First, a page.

Web Date: February 10, 2012
Large-Scale Production Of Nanosensors
For the first time, researchers have made arrays of nanoelectromechanical sensors on a large scale in a semiconductor fabrication facility (Nano Lett., DOI: 10.1021/nl2037479). They say this work demonstrates that these devices, which can detect chemicals at parts-per-billion concentrations, could lead to a gas chromatograph/mass spectrometer on a chip.
The nanoelectromechanical system, or NEMS, sensors are tiny silicon cantilevers, each just 800 nm wide and 2 µm long, that resemble diving boards. When a molecule lands on a sensor, the molecule decreases the lever’s vibrational frequency. As it vibrates less, the stress on the underlying silicon structure changes, causing its electrical resistance to change through a physical effect called piezoresistance. Researchers can easily detect these fluctuations.
Michael Roukes’ group at the California Institute of Technologypreviously built NEMS devices that could detect gases at levels of parts per billion or identify molecules by their molecular weight (Nano Lett., DOI: 10.1021/nl101586s). But for these devices to work, the researchers had to flow large amounts of the chemicals over the sensors, and had to aim the stream directly at the cantilevers, making them impractical for real-world applications, such as detecting chemical weapons. The reason is that single NEMS sensors encounter only a very small cross section of the gas or liquid they’re immersed in.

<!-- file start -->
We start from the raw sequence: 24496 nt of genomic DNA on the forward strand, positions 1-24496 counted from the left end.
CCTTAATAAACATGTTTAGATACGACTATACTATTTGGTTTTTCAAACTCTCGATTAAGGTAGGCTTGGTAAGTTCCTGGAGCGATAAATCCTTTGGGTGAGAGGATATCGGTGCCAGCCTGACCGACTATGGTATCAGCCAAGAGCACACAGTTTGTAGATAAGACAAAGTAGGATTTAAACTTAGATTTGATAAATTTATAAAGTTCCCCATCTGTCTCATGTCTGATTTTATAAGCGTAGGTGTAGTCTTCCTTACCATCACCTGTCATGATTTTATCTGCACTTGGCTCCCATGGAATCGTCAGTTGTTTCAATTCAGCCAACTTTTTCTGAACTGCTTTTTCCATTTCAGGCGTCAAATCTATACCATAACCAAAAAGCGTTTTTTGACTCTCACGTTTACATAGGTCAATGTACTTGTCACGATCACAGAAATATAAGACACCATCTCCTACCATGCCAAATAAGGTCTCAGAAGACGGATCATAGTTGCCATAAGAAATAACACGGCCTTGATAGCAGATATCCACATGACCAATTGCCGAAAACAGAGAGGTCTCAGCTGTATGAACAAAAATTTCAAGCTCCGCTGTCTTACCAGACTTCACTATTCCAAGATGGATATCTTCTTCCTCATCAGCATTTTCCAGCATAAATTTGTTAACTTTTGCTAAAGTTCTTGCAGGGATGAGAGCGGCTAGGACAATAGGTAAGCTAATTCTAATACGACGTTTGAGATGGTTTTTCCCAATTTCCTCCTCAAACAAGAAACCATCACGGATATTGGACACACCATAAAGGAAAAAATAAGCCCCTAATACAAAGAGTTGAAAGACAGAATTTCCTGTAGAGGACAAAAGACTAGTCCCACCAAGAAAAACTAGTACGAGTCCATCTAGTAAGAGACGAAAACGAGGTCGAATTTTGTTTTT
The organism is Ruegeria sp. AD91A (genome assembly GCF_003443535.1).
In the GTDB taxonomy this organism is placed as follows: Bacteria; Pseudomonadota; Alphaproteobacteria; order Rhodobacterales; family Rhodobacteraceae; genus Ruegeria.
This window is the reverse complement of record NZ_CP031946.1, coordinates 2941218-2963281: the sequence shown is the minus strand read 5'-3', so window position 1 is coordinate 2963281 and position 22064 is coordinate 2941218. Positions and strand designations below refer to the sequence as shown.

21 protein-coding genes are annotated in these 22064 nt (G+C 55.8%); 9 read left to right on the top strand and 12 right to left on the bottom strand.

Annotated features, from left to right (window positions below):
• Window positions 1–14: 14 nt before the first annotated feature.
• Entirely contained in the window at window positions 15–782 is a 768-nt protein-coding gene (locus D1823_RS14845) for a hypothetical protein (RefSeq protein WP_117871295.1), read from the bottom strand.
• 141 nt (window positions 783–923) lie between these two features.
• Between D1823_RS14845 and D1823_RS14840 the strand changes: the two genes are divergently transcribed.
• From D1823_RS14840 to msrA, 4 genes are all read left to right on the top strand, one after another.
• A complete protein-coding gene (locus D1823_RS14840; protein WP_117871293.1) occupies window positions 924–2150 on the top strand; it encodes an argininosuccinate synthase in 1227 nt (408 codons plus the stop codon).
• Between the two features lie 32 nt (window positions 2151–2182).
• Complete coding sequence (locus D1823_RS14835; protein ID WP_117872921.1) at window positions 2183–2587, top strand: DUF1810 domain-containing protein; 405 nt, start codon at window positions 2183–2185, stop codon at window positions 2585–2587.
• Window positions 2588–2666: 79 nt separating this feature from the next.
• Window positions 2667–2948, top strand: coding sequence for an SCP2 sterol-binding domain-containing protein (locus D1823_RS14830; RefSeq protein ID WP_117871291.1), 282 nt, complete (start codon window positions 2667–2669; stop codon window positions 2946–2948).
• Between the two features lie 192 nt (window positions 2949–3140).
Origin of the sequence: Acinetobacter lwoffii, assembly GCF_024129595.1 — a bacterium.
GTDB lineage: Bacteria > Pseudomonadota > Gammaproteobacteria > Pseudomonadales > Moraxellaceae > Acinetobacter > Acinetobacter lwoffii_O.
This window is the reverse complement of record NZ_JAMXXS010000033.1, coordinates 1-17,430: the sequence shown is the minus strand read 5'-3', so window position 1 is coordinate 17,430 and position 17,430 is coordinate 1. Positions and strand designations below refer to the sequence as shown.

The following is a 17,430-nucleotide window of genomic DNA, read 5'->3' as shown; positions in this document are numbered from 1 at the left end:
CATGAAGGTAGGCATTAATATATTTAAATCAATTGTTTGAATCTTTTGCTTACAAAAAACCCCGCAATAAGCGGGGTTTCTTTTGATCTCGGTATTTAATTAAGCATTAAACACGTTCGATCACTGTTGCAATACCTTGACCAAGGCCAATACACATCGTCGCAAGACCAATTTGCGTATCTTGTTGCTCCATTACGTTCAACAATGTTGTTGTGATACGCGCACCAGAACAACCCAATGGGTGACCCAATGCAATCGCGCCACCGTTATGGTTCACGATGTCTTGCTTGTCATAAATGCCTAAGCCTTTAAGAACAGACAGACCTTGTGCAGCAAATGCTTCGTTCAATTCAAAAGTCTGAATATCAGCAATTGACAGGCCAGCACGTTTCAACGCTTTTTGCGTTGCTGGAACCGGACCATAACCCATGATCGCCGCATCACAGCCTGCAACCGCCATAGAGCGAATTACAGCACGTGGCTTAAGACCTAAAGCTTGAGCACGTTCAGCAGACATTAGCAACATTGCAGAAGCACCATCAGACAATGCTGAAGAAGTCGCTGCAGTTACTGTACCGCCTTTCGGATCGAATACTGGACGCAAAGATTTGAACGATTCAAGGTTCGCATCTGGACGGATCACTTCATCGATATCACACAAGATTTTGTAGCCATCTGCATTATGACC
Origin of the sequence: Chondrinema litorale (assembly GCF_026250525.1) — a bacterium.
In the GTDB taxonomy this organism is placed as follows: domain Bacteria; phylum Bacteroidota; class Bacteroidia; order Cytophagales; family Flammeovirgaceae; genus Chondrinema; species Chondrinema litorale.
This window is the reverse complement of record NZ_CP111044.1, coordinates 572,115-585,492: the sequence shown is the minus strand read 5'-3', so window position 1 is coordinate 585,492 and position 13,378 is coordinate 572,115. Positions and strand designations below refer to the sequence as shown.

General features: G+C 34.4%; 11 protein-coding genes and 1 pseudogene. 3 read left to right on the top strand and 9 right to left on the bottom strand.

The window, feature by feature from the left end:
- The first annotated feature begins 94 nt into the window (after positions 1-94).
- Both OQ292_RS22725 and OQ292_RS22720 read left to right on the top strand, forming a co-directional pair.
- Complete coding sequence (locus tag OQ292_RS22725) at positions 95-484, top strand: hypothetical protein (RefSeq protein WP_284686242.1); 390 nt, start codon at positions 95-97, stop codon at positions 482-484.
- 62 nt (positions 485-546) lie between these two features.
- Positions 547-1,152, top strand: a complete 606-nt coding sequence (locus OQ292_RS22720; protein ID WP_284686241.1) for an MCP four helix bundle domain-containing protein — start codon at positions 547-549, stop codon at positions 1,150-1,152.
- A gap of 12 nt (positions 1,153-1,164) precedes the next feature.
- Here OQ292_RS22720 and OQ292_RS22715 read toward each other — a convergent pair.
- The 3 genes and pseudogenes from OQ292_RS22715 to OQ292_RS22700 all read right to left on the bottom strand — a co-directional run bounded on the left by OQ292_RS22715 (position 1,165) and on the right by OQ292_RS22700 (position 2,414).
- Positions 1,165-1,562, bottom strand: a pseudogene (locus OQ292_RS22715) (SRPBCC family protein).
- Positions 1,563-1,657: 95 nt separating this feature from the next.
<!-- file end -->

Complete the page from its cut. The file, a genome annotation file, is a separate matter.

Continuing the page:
The Caltech group thought that creating dense arrays of millions of sensors would make the devices more practical than their previous designs, which had four to eight sensors. To do so the researchers would have to develop a new fabrication method, because the processes used in Roukes’ lab and elsewhere yield a maximum of about 1,000 sensors at a time.
The Caltech group worked with researchers at Minatec, a research center focused on nanotechnology in Grenoble, France, to produce their arrays. They used lithography methods that are standard for mass-producing computer chips. The arrays contained 6 million NEMS sensors per cm2 on silicon wafers. The team designed the connections among sensors to ensure that the devices would work even if some sensors failed or if errors occurred during lithography, which uses equipment that’s not designed to create chips with moving parts.
To test their arrays, the researchers coated the wafer with a polymer that has a high affinity for the chemical warfare agent diisopropyl methylphosphonate. The devices could detect 1 ppb of the gas within two seconds.
The group’s use of large-scale manufacturing techniques to make huge numbers of NEMS sensors indicates that NEMS technology is maturing, says Kamil Ekinci, a mechanical engineer at Boston University, who developed the first NEMS molecular weight sensor with Roukes about a decade ago. The NEMS sensors are not yet as sensitive as conventional analytical technologies such as gas chromatography, he says, but they’re “going in that direction.”
Edward Myers, an engineer in Roukes’ lab, points out that NEMS sensor arrays could offer benefits such as portability and low manufacturing costs, leading to handheld gas chromatogaphs and mass spectrometers. “The hope is that economies of scale will prevail,” he says.
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